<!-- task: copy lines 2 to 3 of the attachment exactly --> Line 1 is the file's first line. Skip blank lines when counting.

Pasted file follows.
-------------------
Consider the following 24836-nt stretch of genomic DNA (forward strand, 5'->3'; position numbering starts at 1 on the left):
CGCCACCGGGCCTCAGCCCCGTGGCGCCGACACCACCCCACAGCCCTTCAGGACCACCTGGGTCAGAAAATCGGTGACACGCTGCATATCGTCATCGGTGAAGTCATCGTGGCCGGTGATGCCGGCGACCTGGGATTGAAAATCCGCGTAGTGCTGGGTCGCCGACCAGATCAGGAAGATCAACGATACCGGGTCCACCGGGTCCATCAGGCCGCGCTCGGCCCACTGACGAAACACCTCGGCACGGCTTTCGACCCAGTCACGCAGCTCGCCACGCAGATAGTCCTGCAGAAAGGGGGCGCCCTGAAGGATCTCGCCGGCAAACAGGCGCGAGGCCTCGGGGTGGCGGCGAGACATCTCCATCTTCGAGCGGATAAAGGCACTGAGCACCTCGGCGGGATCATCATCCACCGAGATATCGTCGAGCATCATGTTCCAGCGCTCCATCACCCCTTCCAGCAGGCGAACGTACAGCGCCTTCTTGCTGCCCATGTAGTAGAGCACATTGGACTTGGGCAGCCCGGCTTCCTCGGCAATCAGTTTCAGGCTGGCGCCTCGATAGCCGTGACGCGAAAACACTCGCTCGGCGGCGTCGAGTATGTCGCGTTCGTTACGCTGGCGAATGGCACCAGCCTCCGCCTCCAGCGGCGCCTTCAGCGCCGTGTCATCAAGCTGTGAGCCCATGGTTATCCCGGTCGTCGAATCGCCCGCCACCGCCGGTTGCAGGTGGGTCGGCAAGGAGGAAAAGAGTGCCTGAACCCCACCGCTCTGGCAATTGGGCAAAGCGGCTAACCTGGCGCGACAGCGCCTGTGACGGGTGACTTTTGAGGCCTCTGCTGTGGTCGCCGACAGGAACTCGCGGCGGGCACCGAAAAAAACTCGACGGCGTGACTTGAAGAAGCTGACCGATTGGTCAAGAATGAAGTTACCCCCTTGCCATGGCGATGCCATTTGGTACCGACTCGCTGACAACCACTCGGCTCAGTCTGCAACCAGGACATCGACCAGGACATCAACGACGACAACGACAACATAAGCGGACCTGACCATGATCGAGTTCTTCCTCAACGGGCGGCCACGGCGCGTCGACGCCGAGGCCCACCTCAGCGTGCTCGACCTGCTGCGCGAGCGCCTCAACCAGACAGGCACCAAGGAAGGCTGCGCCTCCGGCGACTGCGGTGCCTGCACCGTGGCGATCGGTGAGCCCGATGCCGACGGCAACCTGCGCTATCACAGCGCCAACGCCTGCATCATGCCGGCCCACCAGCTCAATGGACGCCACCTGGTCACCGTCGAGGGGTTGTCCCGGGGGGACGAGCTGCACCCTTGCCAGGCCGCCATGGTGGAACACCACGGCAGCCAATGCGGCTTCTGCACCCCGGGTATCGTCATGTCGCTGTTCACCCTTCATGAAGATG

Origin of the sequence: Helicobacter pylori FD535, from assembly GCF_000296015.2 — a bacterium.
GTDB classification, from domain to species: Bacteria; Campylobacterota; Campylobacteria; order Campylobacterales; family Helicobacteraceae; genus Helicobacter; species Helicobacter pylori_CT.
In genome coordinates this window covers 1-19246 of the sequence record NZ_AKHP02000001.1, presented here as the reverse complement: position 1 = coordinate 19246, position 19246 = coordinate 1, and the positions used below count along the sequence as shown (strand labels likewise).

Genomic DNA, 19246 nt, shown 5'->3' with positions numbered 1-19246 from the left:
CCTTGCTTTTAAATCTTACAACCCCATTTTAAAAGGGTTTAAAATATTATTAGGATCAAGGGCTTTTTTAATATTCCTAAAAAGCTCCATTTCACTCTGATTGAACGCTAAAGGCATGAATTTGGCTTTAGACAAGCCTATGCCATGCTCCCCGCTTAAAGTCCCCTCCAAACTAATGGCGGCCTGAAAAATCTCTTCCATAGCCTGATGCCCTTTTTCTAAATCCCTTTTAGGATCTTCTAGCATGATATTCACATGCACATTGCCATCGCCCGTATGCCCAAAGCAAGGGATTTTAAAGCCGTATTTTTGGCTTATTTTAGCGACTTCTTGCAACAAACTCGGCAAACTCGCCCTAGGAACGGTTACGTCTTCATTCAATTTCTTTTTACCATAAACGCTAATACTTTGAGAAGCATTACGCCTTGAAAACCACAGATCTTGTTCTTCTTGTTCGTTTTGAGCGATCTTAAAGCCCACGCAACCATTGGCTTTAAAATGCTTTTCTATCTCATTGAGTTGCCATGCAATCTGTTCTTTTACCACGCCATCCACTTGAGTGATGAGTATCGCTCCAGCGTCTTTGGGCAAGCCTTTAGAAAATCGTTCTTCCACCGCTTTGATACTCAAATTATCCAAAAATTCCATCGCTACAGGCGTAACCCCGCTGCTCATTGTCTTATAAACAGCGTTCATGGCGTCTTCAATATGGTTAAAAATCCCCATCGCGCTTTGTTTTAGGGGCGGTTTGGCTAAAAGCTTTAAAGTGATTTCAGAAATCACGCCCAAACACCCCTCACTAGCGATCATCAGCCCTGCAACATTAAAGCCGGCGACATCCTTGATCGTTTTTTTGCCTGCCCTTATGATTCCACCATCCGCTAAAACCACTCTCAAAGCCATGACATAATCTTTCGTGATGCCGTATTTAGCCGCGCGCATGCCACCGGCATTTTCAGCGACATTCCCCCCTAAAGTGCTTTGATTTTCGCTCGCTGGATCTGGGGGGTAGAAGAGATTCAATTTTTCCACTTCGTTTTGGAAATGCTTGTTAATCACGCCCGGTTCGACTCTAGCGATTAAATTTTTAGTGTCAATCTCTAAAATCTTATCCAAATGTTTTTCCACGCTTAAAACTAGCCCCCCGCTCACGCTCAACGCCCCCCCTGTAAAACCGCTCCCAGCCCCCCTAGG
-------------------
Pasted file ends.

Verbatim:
CGCCACCGGGCCTCAGCCCCGTGGCGCCGACACCACCCCACAGCCCTTCAGGACCACCTGGGTCAGAAAATCGGTGACACGCTGCATATCGTCATCGGTGAAGTCATCGTGGCCGGTGATGCCGGCGACCTGGGATTGAAAATCCGCGTAGTGCTGGGTCGCCGACCAGATCAGGAAGATCAACGATACCGGGTCCACCGGGTCCATCAGGCCGCGCTCGGCCCACTGACGAAACACCTCGGCACGGCTTTCGACCCAGTCACGCAGCTCGCCACGCAGATAGTCCTGCAGAAAGGGGGCGCCCTGAAGGATCTCGCCGGCAAACAGGCGCGAGGCCTCGGGGTGGCGGCGAGACATCTCCATCTTCGAGCGGATAAAGGCACTGAGCACCTCGGCGGGATCATCATCCACCGAGATATCGTCGAGCATCATGTTCCAGCGCTCCATCACCCCTTCCAGCAGGCGAACGTACAGCGCCTTCTTGCTGCCCATGTAGTAGAGCACATTGGACTTGGGCAGCCCGGCTTCCTCGGCAATCAGTTTCAGGCTGGCGCCTCGATAGCCGTGACGCGAAAACACTCGCTCGGCGGCGTCGAGTATGTCGCGTTCGTTACGCTGGCGAATGGCACCAGCCTCCGCCTCCAGCGGCGCCTTCAGCGCCGTGTCATCAAGCTGTGAGCCCATGGTTATCCCGGTCGTCGAATCGCCCGCCACCGCCGGTTGCAGGTGGGTCGGCAAGGAGGAAAAGAGTGCCTGAACCCCACCGCTCTGGCAATTGGGCAAAGCGGCTAACCTGGCGCGACAGCGCCTGTGACGGGTGACTTTTGAGGCCTCTGCTGTGGTCGCCGACAGGAACTCGCGGCGGGCACCGAAAAAAACTCGACGGCGTGACTTGAAGAAGCTGACCGATTGGTCAAGAATGAAGTTACCCCCTTGCCATGGCGATGCCATTTGGTACCGACTCGCTGACAACCACTCGGCTCAGTCTGCAACCAGGACATCGACCAGGACATCAACGACGACAACGACAACATAAGCGGACCTGACCATGATCGAGTTCTTCCTCAACGGGCGGCCACGGCGCGTCGACGCCGAGGCCCACCTCAGCGTGCTCGACCTGCTGCGCGAGCGCCTCAACCAGACAGGCACCAAGGAAGGCTGCGCCTCCGGCGACTGCGGTGCCTGCACCGTGGCGATCGGTGAGCCCGATGCCGACGGCAACCTGCGCTATCACAGCGCCAACGCCTGCATCATGCCGGCCCACCAGCTCAATGGACGCCACCTGGTCACCGTCGAGGGGTTGTCCCGGGGGGACGAGCTGCACCCTTGCCAGGCCGCCATGGTGGAACACCACGGCAGCCAATGCGGCTTCTGCACCCCGGGTATCGTCATGTCGCTGTTCACCCTTCATGAAGATG

Origin of the sequence: Helicobacter pylori FD535, from assembly GCF_000296015.2 — a bacterium.